In the end, the murder is solved, of course, and Jack and Sara go off into the sunset, but you’ll be glad to know you can meet up with them again in Westlake’s Baby, Would I Lie?
Part of this review ran previously at Women of Mystery.
Deb Pfeifer was a technical writer in the financial and software industries for almost 20 years. After a few years as a stay-at-home mom, I went back to work in the public school system. I now work in a classroom with autistic students. It is very challenging, but also very rewarding, work. I love to read across all genres, but mysteries are my favorite.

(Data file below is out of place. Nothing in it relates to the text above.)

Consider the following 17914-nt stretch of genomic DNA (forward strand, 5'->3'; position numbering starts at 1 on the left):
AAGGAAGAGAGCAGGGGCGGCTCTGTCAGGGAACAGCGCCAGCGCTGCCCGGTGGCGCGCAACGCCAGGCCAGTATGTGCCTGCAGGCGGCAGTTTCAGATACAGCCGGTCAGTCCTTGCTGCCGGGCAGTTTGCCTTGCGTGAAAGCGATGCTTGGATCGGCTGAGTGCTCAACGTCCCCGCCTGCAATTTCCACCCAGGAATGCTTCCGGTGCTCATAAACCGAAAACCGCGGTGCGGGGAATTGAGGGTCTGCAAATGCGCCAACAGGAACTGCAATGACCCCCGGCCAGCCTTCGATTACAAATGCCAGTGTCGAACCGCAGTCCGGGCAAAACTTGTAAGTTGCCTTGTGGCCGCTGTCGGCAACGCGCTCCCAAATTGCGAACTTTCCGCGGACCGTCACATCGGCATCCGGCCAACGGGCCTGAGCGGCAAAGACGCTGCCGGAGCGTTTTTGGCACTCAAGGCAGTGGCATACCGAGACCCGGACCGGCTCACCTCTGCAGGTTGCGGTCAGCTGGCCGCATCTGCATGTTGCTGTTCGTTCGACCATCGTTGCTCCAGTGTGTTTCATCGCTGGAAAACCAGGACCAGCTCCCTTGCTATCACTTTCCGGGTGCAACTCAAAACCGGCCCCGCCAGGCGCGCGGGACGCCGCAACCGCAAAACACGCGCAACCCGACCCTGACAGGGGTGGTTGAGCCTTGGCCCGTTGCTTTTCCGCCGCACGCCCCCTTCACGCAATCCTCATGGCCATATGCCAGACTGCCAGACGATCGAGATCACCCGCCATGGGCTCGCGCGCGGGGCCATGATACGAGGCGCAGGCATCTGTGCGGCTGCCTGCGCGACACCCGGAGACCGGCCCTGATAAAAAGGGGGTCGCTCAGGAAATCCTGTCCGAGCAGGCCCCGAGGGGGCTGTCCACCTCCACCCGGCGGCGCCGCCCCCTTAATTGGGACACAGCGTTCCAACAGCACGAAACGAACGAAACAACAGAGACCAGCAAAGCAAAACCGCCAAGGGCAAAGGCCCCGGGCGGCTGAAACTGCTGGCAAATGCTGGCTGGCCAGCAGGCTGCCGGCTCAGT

With the frequent appearance of those latest technological marvels, the cell phone and the fax machine, Donald Westlake's WHAT'S THE WORST THAT COULD HAPPEN? places itself firmly in the mid-1990s. What I found interesting, reading the book some 16 years after its publication, is not so much the story's rather naive reliance on things like fax machines or its Ocean's Elevenish Vegas heist plot or its rogues gallery of Dortmunder and his associates, but Westlake's far-sighted view of media moguls like Rupert Murdoch and Donald Trump, upon whom Max Fairbanks, the villain of the piece, is clearly based.